Background: Depression appears to be a common complication in patients during and post–COVID-19 infection. Understanding the mechanism of action of cytokines such as interleukin-6, interleukin-10 and others in depression and in cytokine storm syndrome, the core component of COVID- 19, could shine a new light on future treatment options for both disorders.
Objective: This review demonstrates the role of interleukins in COVID-19 pathogenesis and
their role in depression.
Results: We described cases we have treated as an example for the dual role interleukins have in COVID-19 infection and depression and reviewed approximately 70 articles focusing on the role of interleukins in cytokine storm syndrome and depression.
Conclusion: This review highlights the key features of cytokines in both diseases. As the scientific community has more time to recover and process the effect of the current pandemic, we believe that additional research will pave the way to diverse pathways to treat depression in these patients and others.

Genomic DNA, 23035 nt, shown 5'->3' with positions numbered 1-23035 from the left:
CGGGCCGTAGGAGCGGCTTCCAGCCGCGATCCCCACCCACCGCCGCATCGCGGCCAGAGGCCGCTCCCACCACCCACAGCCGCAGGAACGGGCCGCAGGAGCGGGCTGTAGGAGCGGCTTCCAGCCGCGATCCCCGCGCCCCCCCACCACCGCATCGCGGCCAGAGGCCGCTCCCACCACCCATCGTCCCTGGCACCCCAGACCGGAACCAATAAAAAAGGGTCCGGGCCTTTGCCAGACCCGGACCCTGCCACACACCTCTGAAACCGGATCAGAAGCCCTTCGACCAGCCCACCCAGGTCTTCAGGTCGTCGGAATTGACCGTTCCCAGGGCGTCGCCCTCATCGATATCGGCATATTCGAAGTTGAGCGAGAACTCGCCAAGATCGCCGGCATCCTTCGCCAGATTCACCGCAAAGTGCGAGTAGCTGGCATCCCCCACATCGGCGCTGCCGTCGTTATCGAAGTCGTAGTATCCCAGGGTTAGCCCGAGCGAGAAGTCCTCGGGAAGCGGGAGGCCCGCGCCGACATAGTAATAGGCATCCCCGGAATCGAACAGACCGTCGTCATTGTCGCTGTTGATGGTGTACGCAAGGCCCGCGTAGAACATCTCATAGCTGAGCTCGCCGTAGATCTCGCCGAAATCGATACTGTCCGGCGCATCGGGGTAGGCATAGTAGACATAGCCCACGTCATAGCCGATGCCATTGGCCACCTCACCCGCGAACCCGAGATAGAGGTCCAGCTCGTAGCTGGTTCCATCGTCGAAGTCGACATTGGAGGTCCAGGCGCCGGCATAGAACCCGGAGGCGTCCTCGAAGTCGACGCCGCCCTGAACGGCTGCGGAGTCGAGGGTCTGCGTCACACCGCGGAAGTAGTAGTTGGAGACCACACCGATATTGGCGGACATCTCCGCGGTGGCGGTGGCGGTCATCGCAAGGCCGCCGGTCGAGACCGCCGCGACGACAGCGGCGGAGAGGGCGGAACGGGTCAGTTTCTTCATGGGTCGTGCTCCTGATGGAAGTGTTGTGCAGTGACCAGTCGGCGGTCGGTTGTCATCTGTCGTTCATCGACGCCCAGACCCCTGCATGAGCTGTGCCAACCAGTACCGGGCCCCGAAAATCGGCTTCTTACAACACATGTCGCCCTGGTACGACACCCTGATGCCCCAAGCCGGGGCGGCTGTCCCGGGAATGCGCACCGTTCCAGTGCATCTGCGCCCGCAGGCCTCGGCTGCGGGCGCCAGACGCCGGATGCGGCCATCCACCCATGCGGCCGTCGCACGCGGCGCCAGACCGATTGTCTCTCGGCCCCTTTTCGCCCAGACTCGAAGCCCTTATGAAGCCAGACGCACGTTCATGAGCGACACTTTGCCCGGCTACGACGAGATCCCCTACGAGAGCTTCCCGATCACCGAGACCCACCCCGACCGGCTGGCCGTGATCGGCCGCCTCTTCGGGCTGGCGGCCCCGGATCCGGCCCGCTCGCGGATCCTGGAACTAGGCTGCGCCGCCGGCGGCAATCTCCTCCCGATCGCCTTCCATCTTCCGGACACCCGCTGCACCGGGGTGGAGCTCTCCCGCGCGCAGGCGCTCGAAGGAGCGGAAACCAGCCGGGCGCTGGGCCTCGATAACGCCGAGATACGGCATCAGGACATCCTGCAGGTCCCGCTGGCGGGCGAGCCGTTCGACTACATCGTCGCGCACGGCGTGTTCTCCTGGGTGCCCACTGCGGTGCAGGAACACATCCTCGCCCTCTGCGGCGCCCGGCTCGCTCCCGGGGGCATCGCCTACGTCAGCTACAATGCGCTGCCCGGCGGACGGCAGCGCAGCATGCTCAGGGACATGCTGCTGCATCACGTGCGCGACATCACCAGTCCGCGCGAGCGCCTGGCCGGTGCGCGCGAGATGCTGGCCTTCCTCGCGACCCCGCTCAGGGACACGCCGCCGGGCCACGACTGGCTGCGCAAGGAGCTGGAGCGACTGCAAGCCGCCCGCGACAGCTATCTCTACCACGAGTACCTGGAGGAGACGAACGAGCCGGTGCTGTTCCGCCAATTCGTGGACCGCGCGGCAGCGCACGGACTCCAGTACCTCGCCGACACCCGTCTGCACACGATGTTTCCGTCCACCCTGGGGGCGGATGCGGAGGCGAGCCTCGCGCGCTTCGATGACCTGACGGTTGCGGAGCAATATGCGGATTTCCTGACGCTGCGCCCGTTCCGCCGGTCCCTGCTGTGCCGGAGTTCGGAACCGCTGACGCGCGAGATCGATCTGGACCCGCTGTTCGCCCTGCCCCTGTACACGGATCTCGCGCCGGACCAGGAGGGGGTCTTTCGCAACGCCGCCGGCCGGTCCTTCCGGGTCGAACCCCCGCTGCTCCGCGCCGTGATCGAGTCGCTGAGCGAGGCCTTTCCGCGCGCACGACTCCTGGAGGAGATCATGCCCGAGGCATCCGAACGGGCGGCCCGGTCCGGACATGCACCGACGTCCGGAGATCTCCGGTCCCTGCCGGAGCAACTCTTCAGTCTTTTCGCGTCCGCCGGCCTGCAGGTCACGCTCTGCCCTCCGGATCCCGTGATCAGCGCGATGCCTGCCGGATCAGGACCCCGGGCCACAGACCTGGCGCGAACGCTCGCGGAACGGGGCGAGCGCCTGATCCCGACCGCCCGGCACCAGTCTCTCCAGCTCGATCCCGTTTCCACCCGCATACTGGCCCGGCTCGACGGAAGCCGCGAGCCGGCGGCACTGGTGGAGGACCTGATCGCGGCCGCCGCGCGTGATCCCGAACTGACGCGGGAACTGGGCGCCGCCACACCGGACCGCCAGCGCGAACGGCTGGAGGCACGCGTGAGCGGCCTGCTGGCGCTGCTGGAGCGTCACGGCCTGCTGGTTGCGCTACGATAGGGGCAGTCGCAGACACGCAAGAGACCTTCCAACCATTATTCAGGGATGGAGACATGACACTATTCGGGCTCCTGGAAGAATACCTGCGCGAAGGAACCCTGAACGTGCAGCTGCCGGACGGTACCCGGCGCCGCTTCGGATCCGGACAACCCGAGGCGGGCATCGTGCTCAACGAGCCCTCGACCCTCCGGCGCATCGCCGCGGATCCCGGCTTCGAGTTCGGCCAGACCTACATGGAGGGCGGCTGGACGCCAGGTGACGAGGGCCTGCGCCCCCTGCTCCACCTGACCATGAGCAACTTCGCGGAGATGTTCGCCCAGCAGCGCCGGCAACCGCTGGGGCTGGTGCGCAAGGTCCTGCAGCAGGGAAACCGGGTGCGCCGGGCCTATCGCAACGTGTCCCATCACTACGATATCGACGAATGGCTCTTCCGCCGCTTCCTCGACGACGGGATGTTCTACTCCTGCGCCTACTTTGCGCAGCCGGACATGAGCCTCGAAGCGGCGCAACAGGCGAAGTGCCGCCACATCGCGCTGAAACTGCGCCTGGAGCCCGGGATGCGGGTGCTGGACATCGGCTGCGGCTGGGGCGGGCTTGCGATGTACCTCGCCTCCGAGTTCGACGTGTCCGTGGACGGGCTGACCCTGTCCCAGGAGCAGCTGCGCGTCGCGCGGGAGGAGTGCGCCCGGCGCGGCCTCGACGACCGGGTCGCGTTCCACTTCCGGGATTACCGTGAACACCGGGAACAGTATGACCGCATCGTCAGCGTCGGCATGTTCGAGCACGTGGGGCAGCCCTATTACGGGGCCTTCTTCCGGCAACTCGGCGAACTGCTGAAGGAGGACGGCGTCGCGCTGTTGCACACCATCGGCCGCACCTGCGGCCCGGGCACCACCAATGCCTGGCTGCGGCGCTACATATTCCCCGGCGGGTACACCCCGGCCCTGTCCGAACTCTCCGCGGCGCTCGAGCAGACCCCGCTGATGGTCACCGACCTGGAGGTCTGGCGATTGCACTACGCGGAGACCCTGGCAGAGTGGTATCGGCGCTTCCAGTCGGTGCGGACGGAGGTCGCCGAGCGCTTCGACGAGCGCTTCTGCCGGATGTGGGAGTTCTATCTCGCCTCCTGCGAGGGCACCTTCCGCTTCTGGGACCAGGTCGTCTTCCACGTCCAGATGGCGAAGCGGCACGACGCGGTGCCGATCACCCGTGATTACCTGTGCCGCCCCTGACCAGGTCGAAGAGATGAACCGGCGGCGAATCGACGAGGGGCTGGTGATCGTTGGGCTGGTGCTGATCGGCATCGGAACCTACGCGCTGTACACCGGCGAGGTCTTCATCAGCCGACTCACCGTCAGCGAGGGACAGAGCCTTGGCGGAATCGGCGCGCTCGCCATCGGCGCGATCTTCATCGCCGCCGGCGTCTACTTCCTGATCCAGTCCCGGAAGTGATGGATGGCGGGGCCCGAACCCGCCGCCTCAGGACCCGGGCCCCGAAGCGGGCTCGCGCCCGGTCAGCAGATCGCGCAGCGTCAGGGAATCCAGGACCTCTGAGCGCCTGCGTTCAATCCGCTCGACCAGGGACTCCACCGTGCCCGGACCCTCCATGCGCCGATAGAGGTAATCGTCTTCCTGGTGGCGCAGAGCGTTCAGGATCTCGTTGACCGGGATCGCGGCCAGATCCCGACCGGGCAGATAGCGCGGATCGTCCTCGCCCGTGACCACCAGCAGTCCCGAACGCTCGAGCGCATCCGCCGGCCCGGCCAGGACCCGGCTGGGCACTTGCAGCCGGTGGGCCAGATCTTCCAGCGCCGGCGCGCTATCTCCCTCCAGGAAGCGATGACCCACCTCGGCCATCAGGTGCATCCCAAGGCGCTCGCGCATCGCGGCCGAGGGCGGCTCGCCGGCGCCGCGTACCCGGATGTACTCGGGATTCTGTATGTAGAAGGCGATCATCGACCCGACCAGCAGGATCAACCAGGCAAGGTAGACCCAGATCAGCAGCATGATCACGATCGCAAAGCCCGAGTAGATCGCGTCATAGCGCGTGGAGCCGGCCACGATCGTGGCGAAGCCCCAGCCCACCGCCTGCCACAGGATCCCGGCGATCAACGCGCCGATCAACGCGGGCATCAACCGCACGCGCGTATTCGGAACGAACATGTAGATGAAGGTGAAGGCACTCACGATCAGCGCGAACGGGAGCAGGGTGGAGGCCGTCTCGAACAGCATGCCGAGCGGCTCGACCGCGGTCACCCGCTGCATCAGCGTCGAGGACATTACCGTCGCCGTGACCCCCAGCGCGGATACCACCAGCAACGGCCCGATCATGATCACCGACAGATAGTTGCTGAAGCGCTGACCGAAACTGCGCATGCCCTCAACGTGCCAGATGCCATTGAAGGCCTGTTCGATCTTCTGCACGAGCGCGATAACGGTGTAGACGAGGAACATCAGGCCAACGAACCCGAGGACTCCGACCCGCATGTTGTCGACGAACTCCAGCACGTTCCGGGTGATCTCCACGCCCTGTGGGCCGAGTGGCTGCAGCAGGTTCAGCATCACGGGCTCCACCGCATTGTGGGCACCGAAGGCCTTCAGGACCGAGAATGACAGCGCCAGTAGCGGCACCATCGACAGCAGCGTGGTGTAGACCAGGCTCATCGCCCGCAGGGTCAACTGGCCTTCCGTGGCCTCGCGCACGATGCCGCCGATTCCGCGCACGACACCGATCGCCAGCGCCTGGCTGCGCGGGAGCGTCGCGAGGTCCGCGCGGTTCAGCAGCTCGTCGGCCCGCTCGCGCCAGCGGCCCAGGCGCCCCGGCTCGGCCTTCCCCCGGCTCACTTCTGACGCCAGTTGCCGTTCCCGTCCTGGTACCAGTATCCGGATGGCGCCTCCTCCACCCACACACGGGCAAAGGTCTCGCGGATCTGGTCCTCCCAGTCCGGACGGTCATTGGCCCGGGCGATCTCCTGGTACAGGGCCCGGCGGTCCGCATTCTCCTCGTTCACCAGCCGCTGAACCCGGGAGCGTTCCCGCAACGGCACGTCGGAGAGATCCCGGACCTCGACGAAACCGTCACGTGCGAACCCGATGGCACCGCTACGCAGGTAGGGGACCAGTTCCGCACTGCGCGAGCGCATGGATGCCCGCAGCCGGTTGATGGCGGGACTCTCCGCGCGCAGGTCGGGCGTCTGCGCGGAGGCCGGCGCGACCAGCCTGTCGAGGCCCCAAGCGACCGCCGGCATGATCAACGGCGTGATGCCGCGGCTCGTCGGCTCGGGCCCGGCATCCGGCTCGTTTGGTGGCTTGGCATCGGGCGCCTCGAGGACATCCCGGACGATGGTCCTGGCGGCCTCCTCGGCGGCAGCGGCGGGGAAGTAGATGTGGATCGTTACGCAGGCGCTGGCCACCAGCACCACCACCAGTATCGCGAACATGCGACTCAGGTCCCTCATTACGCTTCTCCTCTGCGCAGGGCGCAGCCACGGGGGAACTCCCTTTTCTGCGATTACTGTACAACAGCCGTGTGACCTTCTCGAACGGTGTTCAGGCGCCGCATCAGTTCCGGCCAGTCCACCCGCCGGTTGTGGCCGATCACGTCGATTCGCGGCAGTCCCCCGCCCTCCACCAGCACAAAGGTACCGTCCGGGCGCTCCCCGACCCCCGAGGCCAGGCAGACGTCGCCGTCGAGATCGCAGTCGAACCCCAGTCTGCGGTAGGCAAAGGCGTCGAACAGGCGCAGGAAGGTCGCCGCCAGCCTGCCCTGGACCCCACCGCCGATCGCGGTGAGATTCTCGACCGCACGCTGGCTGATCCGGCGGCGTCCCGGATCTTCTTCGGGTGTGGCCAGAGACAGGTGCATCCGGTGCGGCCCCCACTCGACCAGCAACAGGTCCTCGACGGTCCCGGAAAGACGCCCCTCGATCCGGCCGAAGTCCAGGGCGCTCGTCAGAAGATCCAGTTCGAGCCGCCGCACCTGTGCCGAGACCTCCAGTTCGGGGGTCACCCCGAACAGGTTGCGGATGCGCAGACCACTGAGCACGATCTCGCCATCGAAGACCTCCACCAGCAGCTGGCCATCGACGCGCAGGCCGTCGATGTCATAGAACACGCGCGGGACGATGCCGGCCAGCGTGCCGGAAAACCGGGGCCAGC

I am a psychiatrist who specializes in Child and Adolescent Psychiatry and Psychosomatic Medicine. I treat children and adults with depression disorder, PTSD, delirium, somatization and drug and alcohol addiction. My specialty involves the evaluation and treatment of patients with co-morbid medical illness and psychiatric symptoms. I have a special interest in organ transplantation and worked at the Children’s Hospital of Philadelphia and Yale-New Haven Hospital with liver, kidney and heart transplant candidates. During my time at the Medical College of Wisconsin, I was director of transplant services.
As a result of the COVID-19 pandemic, I have focused on patients who exhibited complications such as delirium, depression and Guillain-Barre Syndrome.
Most of my work in recent years has focused on Consultation-Liaison Psychiatry or Psychosomatic Medicine. I remain active academically and continue to publish and give lectures.
I recently received the honor of becoming a Fellow of the Academy of Consultation-Liaison Psychiatry.